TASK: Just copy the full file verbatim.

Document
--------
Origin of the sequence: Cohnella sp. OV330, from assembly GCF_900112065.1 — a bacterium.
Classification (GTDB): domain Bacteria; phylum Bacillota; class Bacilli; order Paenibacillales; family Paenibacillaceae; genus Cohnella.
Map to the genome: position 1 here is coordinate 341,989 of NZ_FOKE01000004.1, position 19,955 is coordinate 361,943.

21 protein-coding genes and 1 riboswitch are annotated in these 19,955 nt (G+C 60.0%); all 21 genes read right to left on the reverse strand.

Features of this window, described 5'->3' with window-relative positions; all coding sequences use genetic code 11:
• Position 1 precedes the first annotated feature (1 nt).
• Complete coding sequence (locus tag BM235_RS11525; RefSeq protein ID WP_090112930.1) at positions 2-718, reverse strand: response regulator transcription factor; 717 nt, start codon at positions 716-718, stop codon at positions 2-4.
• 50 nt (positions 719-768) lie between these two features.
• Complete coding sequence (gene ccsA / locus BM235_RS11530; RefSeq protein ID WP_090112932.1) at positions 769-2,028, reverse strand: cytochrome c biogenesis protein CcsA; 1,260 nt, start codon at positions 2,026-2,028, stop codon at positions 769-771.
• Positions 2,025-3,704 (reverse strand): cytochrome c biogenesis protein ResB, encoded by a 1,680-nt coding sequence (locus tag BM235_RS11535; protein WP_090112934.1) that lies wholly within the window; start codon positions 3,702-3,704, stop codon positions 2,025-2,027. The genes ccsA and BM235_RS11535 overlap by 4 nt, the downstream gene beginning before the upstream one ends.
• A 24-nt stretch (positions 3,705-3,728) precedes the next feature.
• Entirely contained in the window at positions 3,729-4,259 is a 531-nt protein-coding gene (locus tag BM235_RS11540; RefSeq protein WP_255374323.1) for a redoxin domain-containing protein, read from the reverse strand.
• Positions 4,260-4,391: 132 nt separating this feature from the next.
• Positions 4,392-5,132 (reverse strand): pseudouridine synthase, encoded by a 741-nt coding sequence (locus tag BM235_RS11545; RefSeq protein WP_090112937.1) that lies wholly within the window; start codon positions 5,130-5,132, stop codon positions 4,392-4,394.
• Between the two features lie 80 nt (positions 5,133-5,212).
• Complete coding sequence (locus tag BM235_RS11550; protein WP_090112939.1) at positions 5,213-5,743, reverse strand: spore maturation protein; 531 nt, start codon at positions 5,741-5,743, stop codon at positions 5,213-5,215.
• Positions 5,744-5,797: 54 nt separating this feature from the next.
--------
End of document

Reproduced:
Origin of the sequence: Cohnella sp. OV330, from assembly GCF_900112065.1 — a bacterium.
Classification (GTDB): domain Bacteria; phylum Bacillota; class Bacilli; order Paenibacillales; family Paenibacillaceae; genus Cohnella.
Map to the genome: position 1 here is coordinate 341,989 of NZ_FOKE01000004.1, position 19,955 is coordinate 361,943.

21 protein-coding genes and 1 riboswitch are annotated in these 19,955 nt (G+C 60.0%); all 21 genes read right to left on the reverse strand.

Features of this window, described 5'->3' with window-relative positions; all coding sequences use genetic code 11:
• Position 1 precedes the first annotated feature (1 nt).
• Complete coding sequence (locus tag BM235_RS11525; RefSeq protein ID WP_090112930.1) at positions 2-718, reverse strand: response regulator transcription factor; 717 nt, start codon at positions 716-718, stop codon at positions 2-4.
• 50 nt (positions 719-768) lie between these two features.
• Complete coding sequence (gene ccsA / locus BM235_RS11530; RefSeq protein ID WP_090112932.1) at positions 769-2,028, reverse strand: cytochrome c biogenesis protein CcsA; 1,260 nt, start codon at positions 2,026-2,028, stop codon at positions 769-771.
• Positions 2,025-3,704 (reverse strand): cytochrome c biogenesis protein ResB, encoded by a 1,680-nt coding sequence (locus tag BM235_RS11535; protein WP_090112934.1) that lies wholly within the window; start codon positions 3,702-3,704, stop codon positions 2,025-2,027. The genes ccsA and BM235_RS11535 overlap by 4 nt, the downstream gene beginning before the upstream one ends.
• A 24-nt stretch (positions 3,705-3,728) precedes the next feature.
• Entirely contained in the window at positions 3,729-4,259 is a 531-nt protein-coding gene (locus tag BM235_RS11540; RefSeq protein WP_255374323.1) for a redoxin domain-containing protein, read from the reverse strand.
• Positions 4,260-4,391: 132 nt separating this feature from the next.
• Positions 4,392-5,132 (reverse strand): pseudouridine synthase, encoded by a 741-nt coding sequence (locus tag BM235_RS11545; RefSeq protein WP_090112937.1) that lies wholly within the window; start codon positions 5,130-5,132, stop codon positions 4,392-4,394.
• Between the two features lie 80 nt (positions 5,133-5,212).
• Complete coding sequence (locus tag BM235_RS11550; protein WP_090112939.1) at positions 5,213-5,743, reverse strand: spore maturation protein; 531 nt, start codon at positions 5,741-5,743, stop codon at positions 5,213-5,215.
• Positions 5,744-5,797: 54 nt separating this feature from the next.